Applicability of time fractional derivative models for simulating the dynamics and mitigation scenarios of COVID-19
Sun, Hong Guang
Tick, Geoffrey R.
MetadataShow full item record
Summary in foreign language
Fractional calculus provides a promising tool for modeling fractional dynamics in computational biology, and this study tests the applicability of fractional-derivative equations (FDEs) for modeling the dynamics and mitigation scenarios of the novel coronavirus for the first time. The coronavirus disease 2019 (COVID-19) pandemic radically impacts our lives, while the evolution dynamics of COVID-19 remain obscure. A time-dependent Susceptible, Exposed, Infectious, and Recovered (SEIR) model was proposed and applied to fit and then predict the time series of COVID-19 evolution observed over the last three months (up to 3/22/2020) in China. The model results revealed that 1) the transmission, infection and recovery dynamics follow the integral-order SEIR model with significant spatiotemporal variations in the recovery rate, likely due to the continuous improvement of screening techniques and public hospital systems, as well as full city lockdowns in China, and 2) the evolution of number of deaths follows the time FDE, likely due to the time memory in the death toll. The validated SEIR model was then applied to predict COVID-19 evolution in the United States, Italy, Japan, and South Korea. In addition, a time FDE model based on the random walk particle tracking scheme, analogous to a mixing-limited bimolecular reaction model, was developed to evaluate non-pharmaceutical strategies to mitigate COVID-19 spread. Preliminary tests using the FDE model showed that self-quarantine may not be as efficient as strict social distancing in slowing COVID-19 spread. Therefore, caution is needed when applying FDEs to model the coronavirus outbreak, since specific COVID-19 kinetics may not exhibit nonlocal behavior. Particularly, the spread of COVID-19 may be affected by the rapid improvement of health care systems which may remove the memory impact in COVID-19 dynamics (resulting in a short-tailed recovery curve), while the death toll and mitigation of COVID-19 can be captured by the time FDEs due to the nonlocal, memory impact in fatality and human activities.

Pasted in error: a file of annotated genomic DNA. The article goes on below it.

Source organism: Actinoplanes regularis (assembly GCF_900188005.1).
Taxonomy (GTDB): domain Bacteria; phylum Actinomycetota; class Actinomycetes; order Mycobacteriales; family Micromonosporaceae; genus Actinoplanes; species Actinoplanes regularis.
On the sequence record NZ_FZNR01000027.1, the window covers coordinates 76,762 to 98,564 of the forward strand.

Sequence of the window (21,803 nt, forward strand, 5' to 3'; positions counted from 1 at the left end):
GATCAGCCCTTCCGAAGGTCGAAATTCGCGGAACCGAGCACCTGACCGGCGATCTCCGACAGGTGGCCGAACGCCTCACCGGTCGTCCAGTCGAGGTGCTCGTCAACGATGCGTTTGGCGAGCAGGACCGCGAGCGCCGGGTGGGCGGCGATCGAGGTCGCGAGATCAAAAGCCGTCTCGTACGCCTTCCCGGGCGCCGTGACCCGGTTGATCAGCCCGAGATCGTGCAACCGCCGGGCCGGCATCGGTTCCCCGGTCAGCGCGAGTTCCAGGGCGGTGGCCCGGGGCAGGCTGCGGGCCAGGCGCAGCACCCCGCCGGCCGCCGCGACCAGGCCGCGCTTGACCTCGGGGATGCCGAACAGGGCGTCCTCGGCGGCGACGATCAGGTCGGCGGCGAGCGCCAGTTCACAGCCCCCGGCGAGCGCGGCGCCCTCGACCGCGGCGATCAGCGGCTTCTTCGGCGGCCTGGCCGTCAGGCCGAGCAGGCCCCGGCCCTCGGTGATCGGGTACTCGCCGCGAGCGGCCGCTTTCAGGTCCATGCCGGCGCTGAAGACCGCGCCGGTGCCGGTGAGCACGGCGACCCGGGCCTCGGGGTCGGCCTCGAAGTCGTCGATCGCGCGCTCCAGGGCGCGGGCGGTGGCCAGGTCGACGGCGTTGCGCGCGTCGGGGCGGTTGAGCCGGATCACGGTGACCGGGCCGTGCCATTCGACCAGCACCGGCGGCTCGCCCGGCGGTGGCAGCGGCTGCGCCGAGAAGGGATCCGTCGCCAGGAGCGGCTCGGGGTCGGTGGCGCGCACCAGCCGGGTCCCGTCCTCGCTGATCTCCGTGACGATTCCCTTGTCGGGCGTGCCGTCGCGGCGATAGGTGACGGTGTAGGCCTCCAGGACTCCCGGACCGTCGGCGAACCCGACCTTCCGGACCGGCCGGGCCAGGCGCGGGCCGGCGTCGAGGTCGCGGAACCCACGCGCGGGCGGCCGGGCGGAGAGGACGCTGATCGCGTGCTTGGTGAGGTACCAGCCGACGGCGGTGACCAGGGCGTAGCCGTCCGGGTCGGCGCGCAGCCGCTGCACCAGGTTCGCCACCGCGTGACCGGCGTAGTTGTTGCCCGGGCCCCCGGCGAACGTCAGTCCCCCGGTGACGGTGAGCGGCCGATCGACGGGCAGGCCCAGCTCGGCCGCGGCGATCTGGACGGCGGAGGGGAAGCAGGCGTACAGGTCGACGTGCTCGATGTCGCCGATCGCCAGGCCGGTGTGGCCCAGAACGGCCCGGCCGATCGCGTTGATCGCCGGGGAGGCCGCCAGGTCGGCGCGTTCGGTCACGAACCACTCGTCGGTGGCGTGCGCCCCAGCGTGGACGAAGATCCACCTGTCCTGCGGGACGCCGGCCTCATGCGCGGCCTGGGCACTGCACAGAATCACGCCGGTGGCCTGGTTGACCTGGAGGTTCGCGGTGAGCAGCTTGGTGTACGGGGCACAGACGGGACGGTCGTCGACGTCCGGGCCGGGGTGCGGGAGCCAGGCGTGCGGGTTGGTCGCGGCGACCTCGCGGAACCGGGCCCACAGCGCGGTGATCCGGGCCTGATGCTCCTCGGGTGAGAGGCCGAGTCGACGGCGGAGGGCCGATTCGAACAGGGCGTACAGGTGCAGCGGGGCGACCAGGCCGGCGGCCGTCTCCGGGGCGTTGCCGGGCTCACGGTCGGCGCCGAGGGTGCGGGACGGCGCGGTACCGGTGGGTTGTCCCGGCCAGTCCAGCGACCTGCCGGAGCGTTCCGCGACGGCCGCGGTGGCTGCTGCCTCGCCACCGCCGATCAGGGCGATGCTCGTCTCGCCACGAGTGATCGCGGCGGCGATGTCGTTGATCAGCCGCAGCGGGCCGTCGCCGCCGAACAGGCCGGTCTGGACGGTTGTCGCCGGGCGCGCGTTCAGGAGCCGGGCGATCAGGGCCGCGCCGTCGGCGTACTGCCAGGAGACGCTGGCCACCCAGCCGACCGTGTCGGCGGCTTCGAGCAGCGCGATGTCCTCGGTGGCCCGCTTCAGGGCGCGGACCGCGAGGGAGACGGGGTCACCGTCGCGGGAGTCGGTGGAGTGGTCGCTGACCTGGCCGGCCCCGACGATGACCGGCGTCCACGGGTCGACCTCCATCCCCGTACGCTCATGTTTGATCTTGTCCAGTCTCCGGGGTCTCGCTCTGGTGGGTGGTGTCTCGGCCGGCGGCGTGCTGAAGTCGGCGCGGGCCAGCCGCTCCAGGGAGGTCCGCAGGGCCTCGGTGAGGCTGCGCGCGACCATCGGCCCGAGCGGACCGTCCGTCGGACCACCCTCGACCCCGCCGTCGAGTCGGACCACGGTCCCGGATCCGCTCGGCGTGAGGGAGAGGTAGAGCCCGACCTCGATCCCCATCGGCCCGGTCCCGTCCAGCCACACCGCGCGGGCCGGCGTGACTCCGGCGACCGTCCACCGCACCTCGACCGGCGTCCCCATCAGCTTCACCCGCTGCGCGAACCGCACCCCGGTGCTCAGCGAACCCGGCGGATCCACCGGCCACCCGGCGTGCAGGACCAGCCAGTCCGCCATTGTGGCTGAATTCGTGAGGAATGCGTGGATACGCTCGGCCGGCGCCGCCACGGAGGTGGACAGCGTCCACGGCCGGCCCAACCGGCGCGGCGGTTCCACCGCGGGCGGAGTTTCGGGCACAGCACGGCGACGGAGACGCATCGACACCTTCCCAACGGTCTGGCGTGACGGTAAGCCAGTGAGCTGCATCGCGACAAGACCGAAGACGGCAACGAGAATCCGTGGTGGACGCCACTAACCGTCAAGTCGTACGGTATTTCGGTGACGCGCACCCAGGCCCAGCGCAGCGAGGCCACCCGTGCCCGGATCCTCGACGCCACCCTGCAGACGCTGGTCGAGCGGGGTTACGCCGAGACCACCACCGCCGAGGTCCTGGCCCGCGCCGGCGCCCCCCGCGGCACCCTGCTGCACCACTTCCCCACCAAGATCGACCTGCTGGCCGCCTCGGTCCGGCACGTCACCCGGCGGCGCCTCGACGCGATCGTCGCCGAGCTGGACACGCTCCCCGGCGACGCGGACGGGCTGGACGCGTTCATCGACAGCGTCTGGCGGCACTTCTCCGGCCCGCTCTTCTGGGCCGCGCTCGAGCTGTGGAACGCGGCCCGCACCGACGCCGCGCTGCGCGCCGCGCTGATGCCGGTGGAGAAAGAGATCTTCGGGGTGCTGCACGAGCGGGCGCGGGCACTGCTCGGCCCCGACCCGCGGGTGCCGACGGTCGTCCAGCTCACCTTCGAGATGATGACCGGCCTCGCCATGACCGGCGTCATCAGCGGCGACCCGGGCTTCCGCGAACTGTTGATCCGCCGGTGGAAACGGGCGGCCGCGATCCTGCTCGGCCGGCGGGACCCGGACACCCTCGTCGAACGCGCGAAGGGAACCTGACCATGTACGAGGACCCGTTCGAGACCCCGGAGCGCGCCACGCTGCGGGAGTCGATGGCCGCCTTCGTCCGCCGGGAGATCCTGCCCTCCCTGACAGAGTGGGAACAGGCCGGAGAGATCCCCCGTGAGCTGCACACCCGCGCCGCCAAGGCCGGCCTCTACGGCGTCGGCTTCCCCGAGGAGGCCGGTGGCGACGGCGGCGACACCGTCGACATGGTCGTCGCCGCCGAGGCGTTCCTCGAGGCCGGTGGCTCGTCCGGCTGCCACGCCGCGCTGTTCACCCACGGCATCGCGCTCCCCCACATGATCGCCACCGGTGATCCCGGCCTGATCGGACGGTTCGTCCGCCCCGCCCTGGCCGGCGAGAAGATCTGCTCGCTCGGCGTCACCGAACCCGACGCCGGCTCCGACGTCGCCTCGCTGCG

Estadísticas Google Analytics
Respuesta Comentario Repositorio Expeditio
Gracias por tomarse el tiempo para darnos su opinión.